Home ShowBiz Ellen DeGeneres Fund Offers “Gorillapalooza” –  Free Gorilla VR Trek 

Ellen DeGeneres Fund Offers “Gorillapalooza” –  Free Gorilla VR Trek 

by Daniel Sabiiti
11:45 pm

Through the Ellen DeGeneres Wildlife Fund, which supports global conservation efforts for endangered species, a Gorilla film – “Gorillapalooza” that managed to raise $4million for the gorilla conservation initiative is now brought to you for free in virtual reality (VR). 

VR is a new way of looking at reality of existing and nonexisting things through augmented reality. It is a simulated experience that can be similar to or completely different from the real world but the technology blends what the user sees in their real surroundings with digital content.

The VR Goriilla film version was sponsored by Rwanda, Habitat XR, and The Dian Fossey Gorilla Fund. 

Ellen DeGeneres, a US TV host and philanthropist who loves gorillas watched this VR version which left her mesmerized. 

“Isn’t it incredible? It’s like you’re with the gorillas!” DeGeneres said.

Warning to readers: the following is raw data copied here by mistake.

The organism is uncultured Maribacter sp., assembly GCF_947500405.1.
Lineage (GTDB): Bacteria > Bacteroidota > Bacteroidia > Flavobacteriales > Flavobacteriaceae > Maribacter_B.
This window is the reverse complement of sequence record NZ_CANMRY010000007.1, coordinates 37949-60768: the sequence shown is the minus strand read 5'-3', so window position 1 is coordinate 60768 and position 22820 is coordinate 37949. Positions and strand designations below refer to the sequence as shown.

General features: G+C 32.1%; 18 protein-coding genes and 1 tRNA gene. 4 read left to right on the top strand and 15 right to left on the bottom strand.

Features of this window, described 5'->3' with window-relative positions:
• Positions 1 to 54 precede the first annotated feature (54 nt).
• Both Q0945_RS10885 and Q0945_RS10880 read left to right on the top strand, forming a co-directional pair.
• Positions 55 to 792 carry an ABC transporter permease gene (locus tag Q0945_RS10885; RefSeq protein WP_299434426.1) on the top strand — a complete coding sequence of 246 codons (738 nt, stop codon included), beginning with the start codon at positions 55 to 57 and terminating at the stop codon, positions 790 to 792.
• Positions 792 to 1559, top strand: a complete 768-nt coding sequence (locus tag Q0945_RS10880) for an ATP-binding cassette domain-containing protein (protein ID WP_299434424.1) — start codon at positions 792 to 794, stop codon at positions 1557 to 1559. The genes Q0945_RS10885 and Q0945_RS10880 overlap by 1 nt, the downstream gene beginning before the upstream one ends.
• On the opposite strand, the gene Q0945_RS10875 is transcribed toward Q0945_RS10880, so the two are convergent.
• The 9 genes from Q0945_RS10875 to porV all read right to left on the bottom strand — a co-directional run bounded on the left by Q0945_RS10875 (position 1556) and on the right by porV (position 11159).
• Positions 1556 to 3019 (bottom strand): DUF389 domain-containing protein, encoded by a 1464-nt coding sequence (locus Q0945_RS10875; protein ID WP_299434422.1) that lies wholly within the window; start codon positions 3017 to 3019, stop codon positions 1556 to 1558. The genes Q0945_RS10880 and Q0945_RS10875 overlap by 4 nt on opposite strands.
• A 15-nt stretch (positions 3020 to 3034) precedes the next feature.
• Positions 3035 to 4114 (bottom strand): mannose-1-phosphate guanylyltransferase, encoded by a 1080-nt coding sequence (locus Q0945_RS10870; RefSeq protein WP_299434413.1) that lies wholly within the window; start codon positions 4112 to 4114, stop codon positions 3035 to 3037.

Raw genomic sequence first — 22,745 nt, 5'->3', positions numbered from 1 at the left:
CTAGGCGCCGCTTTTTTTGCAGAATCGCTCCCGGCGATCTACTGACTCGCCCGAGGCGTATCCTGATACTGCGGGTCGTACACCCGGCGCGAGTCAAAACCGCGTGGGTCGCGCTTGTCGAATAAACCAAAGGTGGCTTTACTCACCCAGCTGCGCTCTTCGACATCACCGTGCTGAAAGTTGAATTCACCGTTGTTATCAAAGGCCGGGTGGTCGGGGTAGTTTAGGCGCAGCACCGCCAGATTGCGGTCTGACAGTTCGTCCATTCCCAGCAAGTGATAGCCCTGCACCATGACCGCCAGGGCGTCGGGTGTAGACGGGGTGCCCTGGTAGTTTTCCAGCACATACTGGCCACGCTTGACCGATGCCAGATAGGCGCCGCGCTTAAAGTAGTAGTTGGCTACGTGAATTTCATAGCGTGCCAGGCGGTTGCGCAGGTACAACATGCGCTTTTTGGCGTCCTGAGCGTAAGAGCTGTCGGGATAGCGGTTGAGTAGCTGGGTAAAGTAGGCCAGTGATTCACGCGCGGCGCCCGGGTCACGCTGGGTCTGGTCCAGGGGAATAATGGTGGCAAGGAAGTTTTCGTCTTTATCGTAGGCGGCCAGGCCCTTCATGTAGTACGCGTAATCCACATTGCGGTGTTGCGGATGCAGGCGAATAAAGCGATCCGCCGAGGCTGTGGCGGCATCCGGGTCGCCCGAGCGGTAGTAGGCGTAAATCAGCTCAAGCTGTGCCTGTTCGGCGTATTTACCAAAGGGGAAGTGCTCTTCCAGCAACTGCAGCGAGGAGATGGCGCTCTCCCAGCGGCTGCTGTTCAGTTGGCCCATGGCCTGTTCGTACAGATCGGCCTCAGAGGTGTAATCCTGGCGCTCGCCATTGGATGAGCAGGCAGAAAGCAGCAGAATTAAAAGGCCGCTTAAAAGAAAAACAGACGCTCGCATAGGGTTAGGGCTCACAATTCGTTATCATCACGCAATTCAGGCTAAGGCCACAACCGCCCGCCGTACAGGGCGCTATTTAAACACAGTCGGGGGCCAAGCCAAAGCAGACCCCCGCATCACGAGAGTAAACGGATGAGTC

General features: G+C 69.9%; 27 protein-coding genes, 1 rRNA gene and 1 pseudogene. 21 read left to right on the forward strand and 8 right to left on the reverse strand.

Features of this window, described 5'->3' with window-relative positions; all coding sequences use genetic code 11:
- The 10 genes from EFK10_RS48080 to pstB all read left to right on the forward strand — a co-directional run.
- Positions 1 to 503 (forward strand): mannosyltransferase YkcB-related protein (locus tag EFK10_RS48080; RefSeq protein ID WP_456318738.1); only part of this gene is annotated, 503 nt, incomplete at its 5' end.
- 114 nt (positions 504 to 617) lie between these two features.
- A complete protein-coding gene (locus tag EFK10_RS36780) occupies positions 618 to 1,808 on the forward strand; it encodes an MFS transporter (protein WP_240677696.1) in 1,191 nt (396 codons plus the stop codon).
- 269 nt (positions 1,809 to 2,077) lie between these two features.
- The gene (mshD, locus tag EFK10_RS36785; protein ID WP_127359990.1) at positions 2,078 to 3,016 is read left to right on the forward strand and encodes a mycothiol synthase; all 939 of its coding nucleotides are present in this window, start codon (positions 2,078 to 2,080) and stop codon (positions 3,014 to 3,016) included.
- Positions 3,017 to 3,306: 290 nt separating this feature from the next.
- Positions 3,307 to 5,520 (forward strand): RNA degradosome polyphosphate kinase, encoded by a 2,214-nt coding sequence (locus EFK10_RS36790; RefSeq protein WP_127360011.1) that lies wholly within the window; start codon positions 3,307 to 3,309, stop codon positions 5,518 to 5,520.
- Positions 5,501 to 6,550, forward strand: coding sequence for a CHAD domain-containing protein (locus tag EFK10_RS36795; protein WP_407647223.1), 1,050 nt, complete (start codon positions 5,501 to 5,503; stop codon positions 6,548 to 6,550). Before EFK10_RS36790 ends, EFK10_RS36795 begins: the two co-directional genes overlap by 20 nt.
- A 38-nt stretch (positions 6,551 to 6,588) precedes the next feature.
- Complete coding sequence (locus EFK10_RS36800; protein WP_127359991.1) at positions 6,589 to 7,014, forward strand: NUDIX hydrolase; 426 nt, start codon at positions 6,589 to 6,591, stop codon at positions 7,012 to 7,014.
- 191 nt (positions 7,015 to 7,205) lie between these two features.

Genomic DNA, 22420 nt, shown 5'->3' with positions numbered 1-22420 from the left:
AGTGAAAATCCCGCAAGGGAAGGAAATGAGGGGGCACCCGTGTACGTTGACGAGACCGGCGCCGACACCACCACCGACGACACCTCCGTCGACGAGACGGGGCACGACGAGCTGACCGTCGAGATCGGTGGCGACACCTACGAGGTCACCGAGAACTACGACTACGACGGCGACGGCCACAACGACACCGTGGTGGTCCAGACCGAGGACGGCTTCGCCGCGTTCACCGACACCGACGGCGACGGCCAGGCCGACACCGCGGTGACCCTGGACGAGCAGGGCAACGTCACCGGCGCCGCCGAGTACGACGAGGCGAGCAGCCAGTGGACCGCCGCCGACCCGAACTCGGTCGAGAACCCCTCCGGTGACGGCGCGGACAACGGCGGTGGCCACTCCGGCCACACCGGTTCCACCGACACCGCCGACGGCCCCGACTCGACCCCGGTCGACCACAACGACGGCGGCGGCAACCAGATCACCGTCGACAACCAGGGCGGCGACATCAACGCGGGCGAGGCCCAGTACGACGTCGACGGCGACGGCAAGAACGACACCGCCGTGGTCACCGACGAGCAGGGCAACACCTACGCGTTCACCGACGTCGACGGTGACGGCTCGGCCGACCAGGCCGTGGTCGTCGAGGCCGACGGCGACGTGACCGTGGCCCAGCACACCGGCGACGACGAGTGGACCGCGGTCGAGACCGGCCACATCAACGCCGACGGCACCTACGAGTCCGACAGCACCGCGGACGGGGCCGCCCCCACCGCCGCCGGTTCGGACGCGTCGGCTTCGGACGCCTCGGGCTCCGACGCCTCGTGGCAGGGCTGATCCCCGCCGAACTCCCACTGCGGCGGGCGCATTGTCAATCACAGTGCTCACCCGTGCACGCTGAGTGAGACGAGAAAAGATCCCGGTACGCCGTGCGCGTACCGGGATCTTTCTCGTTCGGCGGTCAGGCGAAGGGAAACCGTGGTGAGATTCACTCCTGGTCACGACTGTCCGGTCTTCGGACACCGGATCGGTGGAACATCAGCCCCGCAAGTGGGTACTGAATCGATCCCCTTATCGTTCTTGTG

To download the amazing footage of these gorillas in your own VR device at the highest quality, you can go here. 

Or you can watch a snapshot on what you can experience in VR version here 

Human interest facts about Gorillas

With a little more than 1,000 mountain gorillas remaining in our planet, this is the only great ape in the world whose population is rising.

Gorillas are an important part of the forest ecosystem, as they trim plants while they eat and constantly spread seeds around the forest.

Like humans, gorillas can’t naturally swim, they have 10 fingers, 32 teeth, forward-looking eyes and sharp color vision. Did you know we share 98% of our DNA and have the same blood type as gorillas?

Gorillas live in family groups made up of 2 to 40 gorillas. Each group has one dominant male called a silverback who protects the troop, defines the group’s territory and routines, and has breeding rights to all adult females in the family. 

Adult female mountain gorillas give birth to one baby every three to five years. And while twin gorillas are rare, a few twin babies have been spotted in the wild and in captivity.